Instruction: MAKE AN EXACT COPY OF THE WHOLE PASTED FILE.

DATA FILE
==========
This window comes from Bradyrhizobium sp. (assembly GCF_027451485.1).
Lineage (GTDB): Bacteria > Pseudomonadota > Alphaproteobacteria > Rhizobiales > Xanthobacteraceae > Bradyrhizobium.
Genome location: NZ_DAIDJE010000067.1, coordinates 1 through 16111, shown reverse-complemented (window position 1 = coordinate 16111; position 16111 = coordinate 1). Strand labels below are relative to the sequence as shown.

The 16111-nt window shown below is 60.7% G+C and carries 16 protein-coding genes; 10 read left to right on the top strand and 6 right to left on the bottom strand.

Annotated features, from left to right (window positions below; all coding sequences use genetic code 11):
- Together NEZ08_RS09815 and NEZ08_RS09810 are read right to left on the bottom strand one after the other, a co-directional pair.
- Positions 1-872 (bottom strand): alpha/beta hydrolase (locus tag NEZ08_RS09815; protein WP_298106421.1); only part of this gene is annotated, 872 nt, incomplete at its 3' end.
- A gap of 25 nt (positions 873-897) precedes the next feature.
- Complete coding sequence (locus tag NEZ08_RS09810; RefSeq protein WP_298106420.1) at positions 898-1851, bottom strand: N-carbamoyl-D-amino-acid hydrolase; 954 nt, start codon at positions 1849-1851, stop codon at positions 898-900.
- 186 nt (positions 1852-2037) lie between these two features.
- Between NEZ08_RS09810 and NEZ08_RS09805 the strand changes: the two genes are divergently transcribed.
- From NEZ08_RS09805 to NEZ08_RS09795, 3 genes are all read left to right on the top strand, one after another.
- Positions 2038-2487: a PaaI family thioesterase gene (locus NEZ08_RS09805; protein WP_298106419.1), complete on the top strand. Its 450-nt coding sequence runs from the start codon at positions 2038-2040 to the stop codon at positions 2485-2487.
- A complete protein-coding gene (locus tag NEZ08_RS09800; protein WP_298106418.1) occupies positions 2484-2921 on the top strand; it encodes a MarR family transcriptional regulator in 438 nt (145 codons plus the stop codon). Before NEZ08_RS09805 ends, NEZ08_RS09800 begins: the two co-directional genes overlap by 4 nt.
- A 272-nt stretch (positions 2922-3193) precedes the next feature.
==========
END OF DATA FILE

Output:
This window comes from Bradyrhizobium sp. (assembly GCF_027451485.1).
Lineage (GTDB): Bacteria > Pseudomonadota > Alphaproteobacteria > Rhizobiales > Xanthobacteraceae > Bradyrhizobium.
Genome location: NZ_DAIDJE010000067.1, coordinates 1 through 16111, shown reverse-complemented (window position 1 = coordinate 16111; position 16111 = coordinate 1). Strand labels below are relative to the sequence as shown.

The 16111-nt window shown below is 60.7% G+C and carries 16 protein-coding genes; 10 read left to right on the top strand and 6 right to left on the bottom strand.

Annotated features, from left to right (window positions below; all coding sequences use genetic code 11):
- Together NEZ08_RS09815 and NEZ08_RS09810 are read right to left on the bottom strand one after the other, a co-directional pair.
- Positions 1-872 (bottom strand): alpha/beta hydrolase (locus tag NEZ08_RS09815; protein WP_298106421.1); only part of this gene is annotated, 872 nt, incomplete at its 3' end.
- A gap of 25 nt (positions 873-897) precedes the next feature.
- Complete coding sequence (locus tag NEZ08_RS09810; RefSeq protein WP_298106420.1) at positions 898-1851, bottom strand: N-carbamoyl-D-amino-acid hydrolase; 954 nt, start codon at positions 1849-1851, stop codon at positions 898-900.
- 186 nt (positions 1852-2037) lie between these two features.
- Between NEZ08_RS09810 and NEZ08_RS09805 the strand changes: the two genes are divergently transcribed.
- From NEZ08_RS09805 to NEZ08_RS09795, 3 genes are all read left to right on the top strand, one after another.
- Positions 2038-2487: a PaaI family thioesterase gene (locus NEZ08_RS09805; protein WP_298106419.1), complete on the top strand. Its 450-nt coding sequence runs from the start codon at positions 2038-2040 to the stop codon at positions 2485-2487.
- A complete protein-coding gene (locus tag NEZ08_RS09800; protein WP_298106418.1) occupies positions 2484-2921 on the top strand; it encodes a MarR family transcriptional regulator in 438 nt (145 codons plus the stop codon). Before NEZ08_RS09805 ends, NEZ08_RS09800 begins: the two co-directional genes overlap by 4 nt.
- A 272-nt stretch (positions 2922-3193) precedes the next feature.